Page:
Friday, February 13, 2009

Now he's trying the whole day, to switch off time by causing train delay

It's 8am. I was woken by the smell of fire. I jumped out of bed and ran into the kitchen, convinced dad had forgotten to unplug the toaster and we were both going to die in an electrical blaze. No fire in the kitchen. Okay, so maybe one of the apartments below us was on fire, I looked over the balcony. No fire down there, but the smell was even stronger. It's the air.

For a while I lived in a small town in England. I used to walk around the old side of the village to smell the smoke coming out of the cottage chimneys, the woodfire smell was somehow comforting. This smell is not comforting. There are no cottages, no chimneys. This is the smell of something that has ruined hundreds of people's lives.

When the bushfires started many of us weren't shocked; living in Australia we're no strangers to the occasional bush fire. These fires were different, even before they started they were predicted to cause havoc. The fires have taken over 181 lives, destroyed wildlife, property, and entire towns. This is something that Australia has never seen before. Even the sky over Melbourne City is red. The smell waking us up, reminding us of the people and animals who have died. It no longer feels surreal. It feels like a nightmare.

If there is a time I have ever felt patriotic it is now. Getting sentimental usually makes me cringe, but I am amazed and impressed at the way Australia is pulling together to support the victims of these fires. In times of crisis the true nature of the Australian people comes out, and it makes me happy- to the verge of teary- to be one of them.

You can donate to the Australian Red Cross Bushfire Appeal

Photos from:

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  1. I thought I should add that since posting this I have found out that the reason the smoke is so strong in the city is due to backburning, to prevent the fires which are out of control from reaching the area.

  2. It's amazing just how much our country & the Victorian community directly affected by the fire has pulled together to support each other. Some countries don't have that kind of culture.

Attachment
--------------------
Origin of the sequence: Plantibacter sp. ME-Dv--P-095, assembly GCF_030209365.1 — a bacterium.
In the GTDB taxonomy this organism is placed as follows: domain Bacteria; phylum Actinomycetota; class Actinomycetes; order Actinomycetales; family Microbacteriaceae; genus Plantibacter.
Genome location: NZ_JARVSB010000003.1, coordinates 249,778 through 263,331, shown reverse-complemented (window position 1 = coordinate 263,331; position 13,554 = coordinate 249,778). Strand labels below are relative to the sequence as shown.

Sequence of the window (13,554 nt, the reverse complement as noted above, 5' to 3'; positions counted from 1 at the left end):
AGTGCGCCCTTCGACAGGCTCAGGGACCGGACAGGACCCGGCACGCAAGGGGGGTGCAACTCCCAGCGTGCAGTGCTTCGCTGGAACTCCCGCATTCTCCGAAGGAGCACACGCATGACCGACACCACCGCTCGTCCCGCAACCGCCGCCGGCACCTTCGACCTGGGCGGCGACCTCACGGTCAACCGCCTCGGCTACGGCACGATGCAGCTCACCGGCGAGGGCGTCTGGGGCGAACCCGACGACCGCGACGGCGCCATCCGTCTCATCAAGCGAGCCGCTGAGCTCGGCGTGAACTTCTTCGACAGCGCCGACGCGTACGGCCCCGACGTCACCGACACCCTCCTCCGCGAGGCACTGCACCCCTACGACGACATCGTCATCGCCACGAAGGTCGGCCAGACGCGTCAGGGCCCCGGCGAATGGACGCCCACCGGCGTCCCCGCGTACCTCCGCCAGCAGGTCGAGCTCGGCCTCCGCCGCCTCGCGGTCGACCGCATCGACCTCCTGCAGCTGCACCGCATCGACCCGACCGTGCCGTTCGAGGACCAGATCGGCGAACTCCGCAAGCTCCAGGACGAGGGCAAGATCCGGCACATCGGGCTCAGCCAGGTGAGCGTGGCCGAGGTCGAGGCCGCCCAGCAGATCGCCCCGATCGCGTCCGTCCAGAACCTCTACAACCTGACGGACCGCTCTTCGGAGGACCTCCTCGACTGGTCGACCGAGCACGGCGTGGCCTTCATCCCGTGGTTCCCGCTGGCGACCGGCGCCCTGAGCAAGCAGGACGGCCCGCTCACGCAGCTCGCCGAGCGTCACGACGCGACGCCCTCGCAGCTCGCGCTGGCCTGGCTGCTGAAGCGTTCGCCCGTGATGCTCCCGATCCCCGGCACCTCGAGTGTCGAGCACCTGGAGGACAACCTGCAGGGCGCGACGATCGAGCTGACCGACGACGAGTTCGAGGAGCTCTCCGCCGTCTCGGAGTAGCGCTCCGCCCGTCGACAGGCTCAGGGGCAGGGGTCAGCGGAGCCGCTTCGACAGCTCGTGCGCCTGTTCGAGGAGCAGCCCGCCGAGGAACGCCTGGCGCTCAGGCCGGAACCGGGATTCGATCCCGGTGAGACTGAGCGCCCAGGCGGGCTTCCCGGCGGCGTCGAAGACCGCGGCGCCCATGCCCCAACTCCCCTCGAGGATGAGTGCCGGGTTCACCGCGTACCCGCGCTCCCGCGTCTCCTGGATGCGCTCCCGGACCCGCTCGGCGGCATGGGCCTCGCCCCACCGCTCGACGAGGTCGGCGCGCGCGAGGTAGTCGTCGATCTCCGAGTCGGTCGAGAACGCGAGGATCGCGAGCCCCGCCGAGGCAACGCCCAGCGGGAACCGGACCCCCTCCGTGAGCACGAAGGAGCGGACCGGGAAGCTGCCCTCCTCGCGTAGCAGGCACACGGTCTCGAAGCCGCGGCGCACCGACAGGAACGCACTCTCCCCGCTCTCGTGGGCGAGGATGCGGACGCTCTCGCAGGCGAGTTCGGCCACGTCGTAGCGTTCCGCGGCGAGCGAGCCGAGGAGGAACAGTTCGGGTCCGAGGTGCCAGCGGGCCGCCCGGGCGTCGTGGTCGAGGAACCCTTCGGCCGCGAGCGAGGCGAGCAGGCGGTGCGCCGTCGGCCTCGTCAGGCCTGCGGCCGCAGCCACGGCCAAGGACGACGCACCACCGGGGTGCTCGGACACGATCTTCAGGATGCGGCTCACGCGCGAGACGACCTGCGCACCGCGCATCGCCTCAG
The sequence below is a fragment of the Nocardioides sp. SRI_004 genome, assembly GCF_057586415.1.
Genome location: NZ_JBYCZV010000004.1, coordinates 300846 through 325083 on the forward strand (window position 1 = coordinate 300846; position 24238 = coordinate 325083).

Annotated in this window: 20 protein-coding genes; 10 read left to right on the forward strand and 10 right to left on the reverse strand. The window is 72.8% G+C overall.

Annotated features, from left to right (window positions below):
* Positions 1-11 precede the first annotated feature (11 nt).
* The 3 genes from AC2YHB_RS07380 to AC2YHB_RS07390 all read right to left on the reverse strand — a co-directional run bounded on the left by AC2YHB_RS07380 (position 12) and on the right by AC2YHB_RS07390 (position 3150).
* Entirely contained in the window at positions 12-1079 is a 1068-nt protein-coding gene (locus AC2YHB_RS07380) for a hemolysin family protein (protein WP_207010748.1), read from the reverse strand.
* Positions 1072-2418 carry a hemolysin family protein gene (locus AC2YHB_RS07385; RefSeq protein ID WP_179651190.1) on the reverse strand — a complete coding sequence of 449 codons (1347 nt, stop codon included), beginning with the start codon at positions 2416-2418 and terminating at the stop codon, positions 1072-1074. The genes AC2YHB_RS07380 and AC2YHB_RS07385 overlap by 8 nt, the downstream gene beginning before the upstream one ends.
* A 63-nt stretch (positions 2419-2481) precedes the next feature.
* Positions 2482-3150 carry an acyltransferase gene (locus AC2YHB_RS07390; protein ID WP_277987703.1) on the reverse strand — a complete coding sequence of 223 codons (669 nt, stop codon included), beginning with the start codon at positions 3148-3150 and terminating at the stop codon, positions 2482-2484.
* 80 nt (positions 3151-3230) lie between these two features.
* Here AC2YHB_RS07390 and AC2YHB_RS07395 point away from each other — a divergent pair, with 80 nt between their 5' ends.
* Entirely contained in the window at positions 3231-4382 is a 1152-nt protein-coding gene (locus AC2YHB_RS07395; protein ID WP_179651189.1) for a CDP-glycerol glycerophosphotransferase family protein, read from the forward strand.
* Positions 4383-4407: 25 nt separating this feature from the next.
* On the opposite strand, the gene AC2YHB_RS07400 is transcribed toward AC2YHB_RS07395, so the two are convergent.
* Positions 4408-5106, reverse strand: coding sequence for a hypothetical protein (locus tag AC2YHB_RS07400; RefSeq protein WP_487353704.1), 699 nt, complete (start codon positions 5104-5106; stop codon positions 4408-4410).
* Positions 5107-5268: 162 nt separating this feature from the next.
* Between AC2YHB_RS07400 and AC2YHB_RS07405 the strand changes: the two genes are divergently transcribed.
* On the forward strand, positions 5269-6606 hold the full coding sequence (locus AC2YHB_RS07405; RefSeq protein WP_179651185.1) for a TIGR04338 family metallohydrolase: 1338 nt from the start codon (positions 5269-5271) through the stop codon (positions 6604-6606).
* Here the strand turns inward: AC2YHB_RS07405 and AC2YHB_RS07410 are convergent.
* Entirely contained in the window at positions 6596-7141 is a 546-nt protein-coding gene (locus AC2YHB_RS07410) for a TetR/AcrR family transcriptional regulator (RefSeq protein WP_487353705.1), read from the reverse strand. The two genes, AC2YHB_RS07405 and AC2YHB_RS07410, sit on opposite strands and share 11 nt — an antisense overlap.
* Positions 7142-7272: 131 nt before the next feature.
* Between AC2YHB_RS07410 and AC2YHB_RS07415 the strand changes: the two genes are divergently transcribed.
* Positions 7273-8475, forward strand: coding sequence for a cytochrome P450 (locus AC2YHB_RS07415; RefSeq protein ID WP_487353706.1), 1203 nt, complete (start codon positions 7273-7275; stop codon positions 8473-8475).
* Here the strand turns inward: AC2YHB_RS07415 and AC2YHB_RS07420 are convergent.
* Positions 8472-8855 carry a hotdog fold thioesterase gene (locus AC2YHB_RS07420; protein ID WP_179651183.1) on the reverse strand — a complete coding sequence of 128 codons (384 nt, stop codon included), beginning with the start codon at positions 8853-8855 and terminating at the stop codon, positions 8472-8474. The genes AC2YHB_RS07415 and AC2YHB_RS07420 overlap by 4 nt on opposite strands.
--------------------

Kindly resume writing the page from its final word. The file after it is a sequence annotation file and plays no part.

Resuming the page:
& I was rather bummed to throw ALL those cupboards out. There was no Narnia, nor abundance of fur coats to be kept. I thought about keeping one of them, but the hassle to move it back and forth while I cleaned up was too much. Besides, it was WAY too much fun to tear them all apart. =)

  3. this is such a tragic thing to have happened, and it makes me feel sick to my stomach. i hope that australia knows how much people in far away lands are thinking of you all, and everyone affected.

  4. :( I am so sorry about this. I have donated money! Not mcuh though...I wish ther is more I can help. The stories are so tragic.

  5. I feel so bad bout this tragic,but now i proved that whatever happens,the australian people are still one..

  6. i also think its AMAZING how the whole country has chipped in and done so much for everyone affected by the fire. ahhh we are so patriotic. its so wonderful.

    i actually really love the smell of smoke but now smoke equates to death and destruction and i feel so guilty!

    O.O okay i will soooooo make the most of my high school years then. actually I'll TRY to. can't promise you much.
    but all that stuff you mentioned about getting older...its so sad. But getting older has its perks too! Like freedom and drink driving. i mean...drinking & driving.